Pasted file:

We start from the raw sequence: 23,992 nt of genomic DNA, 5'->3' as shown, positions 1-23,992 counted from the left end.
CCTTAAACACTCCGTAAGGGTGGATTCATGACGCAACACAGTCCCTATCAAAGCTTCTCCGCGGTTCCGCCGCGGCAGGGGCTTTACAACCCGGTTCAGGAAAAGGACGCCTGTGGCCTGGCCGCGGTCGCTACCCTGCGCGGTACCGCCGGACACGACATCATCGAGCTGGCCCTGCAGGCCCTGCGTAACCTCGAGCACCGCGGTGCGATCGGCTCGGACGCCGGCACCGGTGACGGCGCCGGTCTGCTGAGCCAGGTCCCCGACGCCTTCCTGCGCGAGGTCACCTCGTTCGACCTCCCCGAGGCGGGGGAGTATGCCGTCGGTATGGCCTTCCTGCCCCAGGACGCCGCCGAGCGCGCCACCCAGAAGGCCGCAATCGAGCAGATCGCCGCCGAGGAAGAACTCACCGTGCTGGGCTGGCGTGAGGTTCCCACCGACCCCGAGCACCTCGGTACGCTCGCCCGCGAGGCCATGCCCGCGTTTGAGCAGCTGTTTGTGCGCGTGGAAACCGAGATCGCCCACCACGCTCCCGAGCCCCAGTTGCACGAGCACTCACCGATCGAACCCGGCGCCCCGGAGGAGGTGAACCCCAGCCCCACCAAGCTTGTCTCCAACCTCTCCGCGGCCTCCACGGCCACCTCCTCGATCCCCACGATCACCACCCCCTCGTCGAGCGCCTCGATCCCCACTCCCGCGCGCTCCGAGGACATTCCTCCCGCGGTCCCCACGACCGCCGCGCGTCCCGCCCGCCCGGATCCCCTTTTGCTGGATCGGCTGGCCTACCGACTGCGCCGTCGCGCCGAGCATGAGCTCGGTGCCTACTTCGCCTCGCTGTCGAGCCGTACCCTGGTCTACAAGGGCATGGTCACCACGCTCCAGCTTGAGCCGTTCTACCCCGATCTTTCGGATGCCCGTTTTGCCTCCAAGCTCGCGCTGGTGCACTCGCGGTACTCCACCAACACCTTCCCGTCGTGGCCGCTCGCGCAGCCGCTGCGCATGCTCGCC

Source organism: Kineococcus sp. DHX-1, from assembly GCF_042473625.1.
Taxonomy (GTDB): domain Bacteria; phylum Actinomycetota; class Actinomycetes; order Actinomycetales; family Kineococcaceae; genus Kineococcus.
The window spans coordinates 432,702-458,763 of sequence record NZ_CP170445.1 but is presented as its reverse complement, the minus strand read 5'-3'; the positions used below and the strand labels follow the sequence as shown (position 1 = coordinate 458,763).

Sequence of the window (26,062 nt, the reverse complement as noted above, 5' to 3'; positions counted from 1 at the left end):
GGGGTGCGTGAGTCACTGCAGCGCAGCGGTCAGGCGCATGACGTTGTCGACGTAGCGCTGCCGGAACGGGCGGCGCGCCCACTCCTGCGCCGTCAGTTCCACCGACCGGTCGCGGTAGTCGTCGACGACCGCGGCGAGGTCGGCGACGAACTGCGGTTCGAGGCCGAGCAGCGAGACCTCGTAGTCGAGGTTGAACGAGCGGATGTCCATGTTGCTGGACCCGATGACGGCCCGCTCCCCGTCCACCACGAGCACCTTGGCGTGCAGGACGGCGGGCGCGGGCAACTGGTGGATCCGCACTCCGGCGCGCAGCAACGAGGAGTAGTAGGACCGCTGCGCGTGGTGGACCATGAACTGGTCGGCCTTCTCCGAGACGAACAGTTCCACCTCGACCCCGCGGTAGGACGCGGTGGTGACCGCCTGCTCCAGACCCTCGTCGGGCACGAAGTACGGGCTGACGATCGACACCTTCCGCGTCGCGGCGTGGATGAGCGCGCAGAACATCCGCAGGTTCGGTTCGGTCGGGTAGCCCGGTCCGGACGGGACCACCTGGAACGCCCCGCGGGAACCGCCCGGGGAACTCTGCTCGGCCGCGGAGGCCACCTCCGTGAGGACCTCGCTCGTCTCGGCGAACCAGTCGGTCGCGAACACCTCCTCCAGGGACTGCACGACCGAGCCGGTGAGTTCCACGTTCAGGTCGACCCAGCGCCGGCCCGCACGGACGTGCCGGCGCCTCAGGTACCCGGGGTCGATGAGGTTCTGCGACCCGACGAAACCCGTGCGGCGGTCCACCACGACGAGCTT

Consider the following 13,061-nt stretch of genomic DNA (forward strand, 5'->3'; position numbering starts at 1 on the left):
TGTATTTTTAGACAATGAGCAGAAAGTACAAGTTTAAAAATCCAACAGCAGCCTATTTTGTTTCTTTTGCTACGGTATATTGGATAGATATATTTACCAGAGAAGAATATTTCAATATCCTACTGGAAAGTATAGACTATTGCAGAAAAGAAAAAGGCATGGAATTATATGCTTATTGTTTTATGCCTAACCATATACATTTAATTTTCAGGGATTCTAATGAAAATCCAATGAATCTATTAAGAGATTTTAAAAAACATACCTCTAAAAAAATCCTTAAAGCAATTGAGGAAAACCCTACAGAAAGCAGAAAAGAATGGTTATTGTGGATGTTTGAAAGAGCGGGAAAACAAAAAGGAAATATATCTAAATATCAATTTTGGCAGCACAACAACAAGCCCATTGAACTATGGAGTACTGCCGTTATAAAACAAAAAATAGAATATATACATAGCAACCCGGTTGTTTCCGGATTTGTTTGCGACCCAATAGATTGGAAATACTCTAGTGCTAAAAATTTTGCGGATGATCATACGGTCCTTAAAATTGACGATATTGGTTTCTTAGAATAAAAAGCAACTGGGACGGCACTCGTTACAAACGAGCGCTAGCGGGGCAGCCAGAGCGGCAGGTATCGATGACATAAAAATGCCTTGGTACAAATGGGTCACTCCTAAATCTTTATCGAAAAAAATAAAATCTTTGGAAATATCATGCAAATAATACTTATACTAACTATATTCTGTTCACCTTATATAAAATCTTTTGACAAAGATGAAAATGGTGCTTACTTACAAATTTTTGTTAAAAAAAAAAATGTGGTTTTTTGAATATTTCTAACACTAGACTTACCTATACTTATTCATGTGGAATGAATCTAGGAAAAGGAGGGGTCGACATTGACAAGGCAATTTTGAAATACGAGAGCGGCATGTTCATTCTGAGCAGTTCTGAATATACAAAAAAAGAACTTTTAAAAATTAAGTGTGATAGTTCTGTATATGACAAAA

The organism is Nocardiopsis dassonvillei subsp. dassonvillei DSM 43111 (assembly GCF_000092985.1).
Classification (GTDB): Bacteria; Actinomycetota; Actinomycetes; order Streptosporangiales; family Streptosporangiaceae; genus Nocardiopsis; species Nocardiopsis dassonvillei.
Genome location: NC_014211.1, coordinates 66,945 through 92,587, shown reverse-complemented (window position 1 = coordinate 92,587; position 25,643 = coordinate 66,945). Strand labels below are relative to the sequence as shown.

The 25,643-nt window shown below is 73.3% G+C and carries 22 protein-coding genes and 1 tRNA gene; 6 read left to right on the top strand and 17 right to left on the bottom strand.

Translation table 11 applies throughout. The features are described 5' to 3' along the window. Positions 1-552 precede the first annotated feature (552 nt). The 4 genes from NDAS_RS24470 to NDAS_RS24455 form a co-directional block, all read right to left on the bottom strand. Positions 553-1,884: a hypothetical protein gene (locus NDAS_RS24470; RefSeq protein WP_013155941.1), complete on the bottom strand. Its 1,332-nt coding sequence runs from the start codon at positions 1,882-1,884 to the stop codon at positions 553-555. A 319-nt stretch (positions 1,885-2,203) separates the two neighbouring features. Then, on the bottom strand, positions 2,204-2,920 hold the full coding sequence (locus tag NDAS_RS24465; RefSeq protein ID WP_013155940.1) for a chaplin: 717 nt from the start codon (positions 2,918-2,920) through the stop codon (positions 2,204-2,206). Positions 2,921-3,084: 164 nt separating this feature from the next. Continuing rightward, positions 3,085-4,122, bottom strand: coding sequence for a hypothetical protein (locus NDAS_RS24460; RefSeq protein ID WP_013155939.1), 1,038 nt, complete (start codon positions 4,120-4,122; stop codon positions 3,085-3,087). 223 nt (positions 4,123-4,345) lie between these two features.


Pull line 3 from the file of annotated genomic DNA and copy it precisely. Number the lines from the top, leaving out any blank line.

Source organism: Kineococcus sp. DHX-1, from assembly GCF_042473625.1.